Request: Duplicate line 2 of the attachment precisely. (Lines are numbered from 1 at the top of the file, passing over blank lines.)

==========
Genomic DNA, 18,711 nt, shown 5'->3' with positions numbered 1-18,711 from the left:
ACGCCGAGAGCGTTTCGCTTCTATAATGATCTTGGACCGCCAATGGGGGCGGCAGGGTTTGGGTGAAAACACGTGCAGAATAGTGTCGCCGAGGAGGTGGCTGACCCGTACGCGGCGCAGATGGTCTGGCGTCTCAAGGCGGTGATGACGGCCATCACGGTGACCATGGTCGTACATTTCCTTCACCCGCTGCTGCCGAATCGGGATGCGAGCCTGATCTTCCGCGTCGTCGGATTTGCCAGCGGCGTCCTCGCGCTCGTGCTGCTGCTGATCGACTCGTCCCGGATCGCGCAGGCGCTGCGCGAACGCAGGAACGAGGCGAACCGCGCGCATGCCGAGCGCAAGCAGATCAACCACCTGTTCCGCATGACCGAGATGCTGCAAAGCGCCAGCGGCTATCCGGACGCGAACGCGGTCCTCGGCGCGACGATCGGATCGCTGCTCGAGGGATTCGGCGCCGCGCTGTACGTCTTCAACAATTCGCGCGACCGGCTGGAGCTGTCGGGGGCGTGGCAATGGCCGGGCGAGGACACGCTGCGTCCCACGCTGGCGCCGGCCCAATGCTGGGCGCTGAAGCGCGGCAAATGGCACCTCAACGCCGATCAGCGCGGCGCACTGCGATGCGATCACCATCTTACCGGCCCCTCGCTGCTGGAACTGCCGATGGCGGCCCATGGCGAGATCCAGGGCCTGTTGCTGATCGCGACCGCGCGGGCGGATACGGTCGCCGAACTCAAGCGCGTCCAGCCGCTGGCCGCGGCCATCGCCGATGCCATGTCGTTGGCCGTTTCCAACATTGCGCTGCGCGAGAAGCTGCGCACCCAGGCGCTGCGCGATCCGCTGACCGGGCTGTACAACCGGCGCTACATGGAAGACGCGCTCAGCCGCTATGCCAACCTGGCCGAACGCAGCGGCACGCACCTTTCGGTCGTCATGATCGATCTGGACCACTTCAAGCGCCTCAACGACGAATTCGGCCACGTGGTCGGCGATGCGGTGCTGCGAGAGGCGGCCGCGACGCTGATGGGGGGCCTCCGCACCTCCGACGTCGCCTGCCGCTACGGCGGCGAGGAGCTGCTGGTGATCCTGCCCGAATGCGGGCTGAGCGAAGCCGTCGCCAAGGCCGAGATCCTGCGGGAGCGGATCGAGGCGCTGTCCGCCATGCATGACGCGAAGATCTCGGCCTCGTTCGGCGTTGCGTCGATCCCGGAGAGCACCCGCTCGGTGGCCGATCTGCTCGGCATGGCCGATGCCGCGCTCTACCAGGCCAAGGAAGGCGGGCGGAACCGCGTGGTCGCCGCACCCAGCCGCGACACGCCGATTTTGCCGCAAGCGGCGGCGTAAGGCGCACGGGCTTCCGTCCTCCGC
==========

ACGCCGAGAGCGTTTCGCTTCTATAATGATCTTGGACCGCCAATGGGGGCGGCAGGGTTTGGGTGAAAACACGTGCAGAATAGTGTCGCCGAGGAGGTGGCTGACCCGTACGCGGCGCAGATGGTCTGGCGTCTCAAGGCGGTGATGACGGCCATCACGGTGACCATGGTCGTACATTTCCTTCACCCGCTGCTGCCGAATCGGGATGCGAGCCTGATCTTCCGCGTCGTCGGATTTGCCAGCGGCGTCCTCGCGCTCGTGCTGCTGCTGATCGACTCGTCCCGGATCGCGCAGGCGCTGCGCGAACGCAGGAACGAGGCGAACCGCGCGCATGCCGAGCGCAAGCAGATCAACCACCTGTTCCGCATGACCGAGATGCTGCAAAGCGCCAGCGGCTATCCGGACGCGAACGCGGTCCTCGGCGCGACGATCGGATCGCTGCTCGAGGGATTCGGCGCCGCGCTGTACGTCTTCAACAATTCGCGCGACCGGCTGGAGCTGTCGGGGGCGTGGCAATGGCCGGGCGAGGACACGCTGCGTCCCACGCTGGCGCCGGCCCAATGCTGGGCGCTGAAGCGCGGCAAATGGCACCTCAACGCCGATCAGCGCGGCGCACTGCGATGCGATCACCATCTTACCGGCCCCTCGCTGCTGGAACTGCCGATGGCGGCCCATGGCGAGATCCAGGGCCTGTTGCTGATCGCGACCGCGCGGGCGGATACGGTCGCCGAACTCAAGCGCGTCCAGCCGCTGGCCGCGGCCATCGCCGATGCCATGTCGTTGGCCGTTTCCAACATTGCGCTGCGCGAGAAGCTGCGCACCCAGGCGCTGCGCGATCCGCTGACCGGGCTGTACAACCGGCGCTACATGGAAGACGCGCTCAGCCGCTATGCCAACCTGGCCGAACGCAGCGGCACGCACCTTTCGGTCGTCATGATCGATCTGGACCACTTCAAGCGCCTCAACGACGAATTCGGCCACGTGGTCGGCGATGCGGTGCTGCGAGAGGCGGCCGCGACGCTGATGGGGGGCCTCCGCACCTCCGACGTCGCCTGCCGCTACGGCGGCGAGGAGCTGCTGGTGATCCTGCCCGAATGCGGGCTGAGCGAAGCCGTCGCCAAGGCCGAGATCCTGCGGGAGCGGATCGAGGCGCTGTCCGCCATGCATGACGCGAAGATCTCGGCCTCGTTCGGCGTTGCGTCGATCCCGGAGAGCACCCGCTCGGTGGCCGATCTGCTCGGCATGGCCGATGCCGCGCTCTACCAGGCCAAGGAAGGCGGGCGGAACCGCGTGGTCGCCGCACCCAGCCGCGACACGCCGATTTTGCCGCAAGCGGCGGCGTAAGGCGCACGGGCTTCCGTCCTCCGC